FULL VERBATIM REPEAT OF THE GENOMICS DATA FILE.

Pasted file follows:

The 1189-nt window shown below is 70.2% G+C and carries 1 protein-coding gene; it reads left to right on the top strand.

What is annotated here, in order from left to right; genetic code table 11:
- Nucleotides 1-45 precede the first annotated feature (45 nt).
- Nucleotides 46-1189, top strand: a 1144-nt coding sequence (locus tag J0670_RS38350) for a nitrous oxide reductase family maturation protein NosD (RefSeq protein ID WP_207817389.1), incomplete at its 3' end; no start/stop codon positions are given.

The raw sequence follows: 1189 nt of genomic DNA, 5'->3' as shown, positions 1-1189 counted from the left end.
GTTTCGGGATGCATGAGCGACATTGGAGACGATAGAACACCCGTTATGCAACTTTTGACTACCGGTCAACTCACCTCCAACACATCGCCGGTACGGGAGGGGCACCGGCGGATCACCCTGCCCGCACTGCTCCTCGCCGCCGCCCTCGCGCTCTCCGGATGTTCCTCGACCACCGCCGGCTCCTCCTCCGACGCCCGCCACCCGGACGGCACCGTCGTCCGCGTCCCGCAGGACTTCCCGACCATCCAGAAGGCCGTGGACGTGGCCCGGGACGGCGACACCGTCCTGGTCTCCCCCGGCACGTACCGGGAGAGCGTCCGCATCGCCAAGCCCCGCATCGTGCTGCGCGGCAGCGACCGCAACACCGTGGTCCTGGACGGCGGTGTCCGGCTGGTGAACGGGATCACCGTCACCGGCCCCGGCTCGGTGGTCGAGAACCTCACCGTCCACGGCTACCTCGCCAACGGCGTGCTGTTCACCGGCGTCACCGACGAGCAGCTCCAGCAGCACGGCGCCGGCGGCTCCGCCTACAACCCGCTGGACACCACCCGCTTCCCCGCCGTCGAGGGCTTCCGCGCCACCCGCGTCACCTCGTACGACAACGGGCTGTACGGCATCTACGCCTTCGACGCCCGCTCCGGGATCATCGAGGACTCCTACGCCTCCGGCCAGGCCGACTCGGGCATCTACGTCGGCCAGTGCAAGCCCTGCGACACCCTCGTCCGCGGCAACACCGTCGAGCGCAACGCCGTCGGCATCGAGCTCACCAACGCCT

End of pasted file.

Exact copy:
The 1189-nt window shown below is 70.2% G+C and carries 1 protein-coding gene; it reads left to right on the top strand.

What is annotated here, in order from left to right; genetic code table 11:
- Nucleotides 1-45 precede the first annotated feature (45 nt).
- Nucleotides 46-1189, top strand: a 1144-nt coding sequence (locus tag J0670_RS38350) for a nitrous oxide reductase family maturation protein NosD (RefSeq protein ID WP_207817389.1), incomplete at its 3' end; no start/stop codon positions are given.

The raw sequence follows: 1189 nt of genomic DNA, 5'->3' as shown, positions 1-1189 counted from the left end.
GTTTCGGGATGCATGAGCGACATTGGAGACGATAGAACACCCGTTATGCAACTTTTGACTACCGGTCAACTCACCTCCAACACATCGCCGGTACGGGAGGGGCACCGGCGGATCACCCTGCCCGCACTGCTCCTCGCCGCCGCCCTCGCGCTCTCCGGATGTTCCTCGACCACCGCCGGCTCCTCCTCCGACGCCCGCCACCCGGACGGCACCGTCGTCCGCGTCCCGCAGGACTTCCCGACCATCCAGAAGGCCGTGGACGTGGCCCGGGACGGCGACACCGTCCTGGTCTCCCCCGGCACGTACCGGGAGAGCGTCCGCATCGCCAAGCCCCGCATCGTGCTGCGCGGCAGCGACCGCAACACCGTGGTCCTGGACGGCGGTGTCCGGCTGGTGAACGGGATCACCGTCACCGGCCCCGGCTCGGTGGTCGAGAACCTCACCGTCCACGGCTACCTCGCCAACGGCGTGCTGTTCACCGGCGTCACCGACGAGCAGCTCCAGCAGCACGGCGCCGGCGGCTCCGCCTACAACCCGCTGGACACCACCCGCTTCCCCGCCGTCGAGGGCTTCCGCGCCACCCGCGTCACCTCGTACGACAACGGGCTGTACGGCATCTACGCCTTCGACGCCCGCTCCGGGATCATCGAGGACTCCTACGCCTCCGGCCAGGCCGACTCGGGCATCTACGTCGGCCAGTGCAAGCCCTGCGACACCCTCGTCCGCGGCAACACCGTCGAGCGCAACGCCGTCGGCATCGAGCTCACCAACGCCT